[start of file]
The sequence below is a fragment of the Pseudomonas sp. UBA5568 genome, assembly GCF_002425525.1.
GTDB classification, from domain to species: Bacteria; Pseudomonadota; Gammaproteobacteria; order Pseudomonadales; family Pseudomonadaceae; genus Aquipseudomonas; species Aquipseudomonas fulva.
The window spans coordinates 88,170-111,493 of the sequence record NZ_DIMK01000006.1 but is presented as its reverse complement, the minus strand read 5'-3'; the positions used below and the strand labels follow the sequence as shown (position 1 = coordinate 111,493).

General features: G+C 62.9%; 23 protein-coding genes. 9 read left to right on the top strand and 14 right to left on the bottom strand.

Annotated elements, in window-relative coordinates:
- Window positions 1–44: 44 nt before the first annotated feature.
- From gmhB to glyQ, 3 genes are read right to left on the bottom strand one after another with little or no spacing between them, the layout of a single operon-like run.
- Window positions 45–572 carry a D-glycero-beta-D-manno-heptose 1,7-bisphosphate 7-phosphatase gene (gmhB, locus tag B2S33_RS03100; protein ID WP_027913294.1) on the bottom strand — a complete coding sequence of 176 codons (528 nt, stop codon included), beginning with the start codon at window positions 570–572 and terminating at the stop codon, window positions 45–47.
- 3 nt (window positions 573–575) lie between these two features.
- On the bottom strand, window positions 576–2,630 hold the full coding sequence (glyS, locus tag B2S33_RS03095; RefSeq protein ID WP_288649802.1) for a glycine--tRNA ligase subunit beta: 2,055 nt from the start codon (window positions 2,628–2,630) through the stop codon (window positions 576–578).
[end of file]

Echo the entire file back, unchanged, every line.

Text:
The sequence below is a fragment of the Pseudomonas sp. UBA5568 genome, assembly GCF_002425525.1.
GTDB classification, from domain to species: Bacteria; Pseudomonadota; Gammaproteobacteria; order Pseudomonadales; family Pseudomonadaceae; genus Aquipseudomonas; species Aquipseudomonas fulva.
The window spans coordinates 88,170-111,493 of the sequence record NZ_DIMK01000006.1 but is presented as its reverse complement, the minus strand read 5'-3'; the positions used below and the strand labels follow the sequence as shown (position 1 = coordinate 111,493).

General features: G+C 62.9%; 23 protein-coding genes. 9 read left to right on the top strand and 14 right to left on the bottom strand.

Annotated elements, in window-relative coordinates:
- Window positions 1–44: 44 nt before the first annotated feature.
- From gmhB to glyQ, 3 genes are read right to left on the bottom strand one after another with little or no spacing between them, the layout of a single operon-like run.
- Window positions 45–572 carry a D-glycero-beta-D-manno-heptose 1,7-bisphosphate 7-phosphatase gene (gmhB, locus tag B2S33_RS03100; protein ID WP_027913294.1) on the bottom strand — a complete coding sequence of 176 codons (528 nt, stop codon included), beginning with the start codon at window positions 570–572 and terminating at the stop codon, window positions 45–47.
- 3 nt (window positions 573–575) lie between these two features.
- On the bottom strand, window positions 576–2,630 hold the full coding sequence (glyS, locus tag B2S33_RS03095; RefSeq protein ID WP_288649802.1) for a glycine--tRNA ligase subunit beta: 2,055 nt from the start codon (window positions 2,628–2,630) through the stop codon (window positions 576–578).